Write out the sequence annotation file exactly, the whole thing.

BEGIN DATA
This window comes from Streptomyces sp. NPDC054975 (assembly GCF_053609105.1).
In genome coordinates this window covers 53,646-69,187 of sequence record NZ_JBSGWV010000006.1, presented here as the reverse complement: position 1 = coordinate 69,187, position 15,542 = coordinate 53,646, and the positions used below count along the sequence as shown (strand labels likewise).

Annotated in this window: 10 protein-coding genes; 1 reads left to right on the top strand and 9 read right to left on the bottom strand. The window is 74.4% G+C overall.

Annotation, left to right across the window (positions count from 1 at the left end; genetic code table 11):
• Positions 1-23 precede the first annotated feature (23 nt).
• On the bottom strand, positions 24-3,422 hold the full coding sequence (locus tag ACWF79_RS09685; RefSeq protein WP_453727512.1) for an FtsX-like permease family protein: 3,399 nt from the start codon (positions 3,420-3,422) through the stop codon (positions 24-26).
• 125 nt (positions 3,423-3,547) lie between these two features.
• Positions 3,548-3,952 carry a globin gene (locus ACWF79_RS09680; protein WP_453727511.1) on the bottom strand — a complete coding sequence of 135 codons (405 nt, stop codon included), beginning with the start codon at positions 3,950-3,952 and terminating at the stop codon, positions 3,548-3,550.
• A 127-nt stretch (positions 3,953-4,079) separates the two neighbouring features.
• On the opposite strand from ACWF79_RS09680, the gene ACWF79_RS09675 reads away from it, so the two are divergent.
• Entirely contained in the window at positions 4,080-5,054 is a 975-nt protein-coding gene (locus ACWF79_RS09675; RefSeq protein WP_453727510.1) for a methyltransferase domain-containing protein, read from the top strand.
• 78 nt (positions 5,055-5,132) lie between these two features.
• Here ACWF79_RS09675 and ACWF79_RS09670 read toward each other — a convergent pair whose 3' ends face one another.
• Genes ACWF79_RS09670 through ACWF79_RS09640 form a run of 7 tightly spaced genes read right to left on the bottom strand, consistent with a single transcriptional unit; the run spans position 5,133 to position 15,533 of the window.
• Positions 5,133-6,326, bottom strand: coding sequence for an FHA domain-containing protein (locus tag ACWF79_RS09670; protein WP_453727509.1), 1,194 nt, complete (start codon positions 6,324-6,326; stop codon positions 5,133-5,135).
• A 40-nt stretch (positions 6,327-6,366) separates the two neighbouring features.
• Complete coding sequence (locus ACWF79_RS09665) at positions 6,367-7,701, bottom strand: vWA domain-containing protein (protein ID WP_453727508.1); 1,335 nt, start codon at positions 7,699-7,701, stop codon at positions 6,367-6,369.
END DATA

This window comes from Streptomyces sp. NPDC054975 (assembly GCF_053609105.1).
In genome coordinates this window covers 53,646-69,187 of sequence record NZ_JBSGWV010000006.1, presented here as the reverse complement: position 1 = coordinate 69,187, position 15,542 = coordinate 53,646, and the positions used below count along the sequence as shown (strand labels likewise).

Annotated in this window: 10 protein-coding genes; 1 reads left to right on the top strand and 9 read right to left on the bottom strand. The window is 74.4% G+C overall.

Annotation, left to right across the window (positions count from 1 at the left end; genetic code table 11):
• Positions 1-23 precede the first annotated feature (23 nt).
• On the bottom strand, positions 24-3,422 hold the full coding sequence (locus tag ACWF79_RS09685; RefSeq protein WP_453727512.1) for an FtsX-like permease family protein: 3,399 nt from the start codon (positions 3,420-3,422) through the stop codon (positions 24-26).
• 125 nt (positions 3,423-3,547) lie between these two features.
• Positions 3,548-3,952 carry a globin gene (locus ACWF79_RS09680; protein WP_453727511.1) on the bottom strand — a complete coding sequence of 135 codons (405 nt, stop codon included), beginning with the start codon at positions 3,950-3,952 and terminating at the stop codon, positions 3,548-3,550.
• A 127-nt stretch (positions 3,953-4,079) separates the two neighbouring features.
• On the opposite strand from ACWF79_RS09680, the gene ACWF79_RS09675 reads away from it, so the two are divergent.
• Entirely contained in the window at positions 4,080-5,054 is a 975-nt protein-coding gene (locus ACWF79_RS09675; RefSeq protein WP_453727510.1) for a methyltransferase domain-containing protein, read from the top strand.
• 78 nt (positions 5,055-5,132) lie between these two features.
• Here ACWF79_RS09675 and ACWF79_RS09670 read toward each other — a convergent pair whose 3' ends face one another.
• Genes ACWF79_RS09670 through ACWF79_RS09640 form a run of 7 tightly spaced genes read right to left on the bottom strand, consistent with a single transcriptional unit; the run spans position 5,133 to position 15,533 of the window.
• Positions 5,133-6,326, bottom strand: coding sequence for an FHA domain-containing protein (locus tag ACWF79_RS09670; protein WP_453727509.1), 1,194 nt, complete (start codon positions 6,324-6,326; stop codon positions 5,133-5,135).
• A 40-nt stretch (positions 6,327-6,366) separates the two neighbouring features.
• Complete coding sequence (locus ACWF79_RS09665) at positions 6,367-7,701, bottom strand: vWA domain-containing protein (protein ID WP_453727508.1); 1,335 nt, start codon at positions 7,699-7,701, stop codon at positions 6,367-6,369.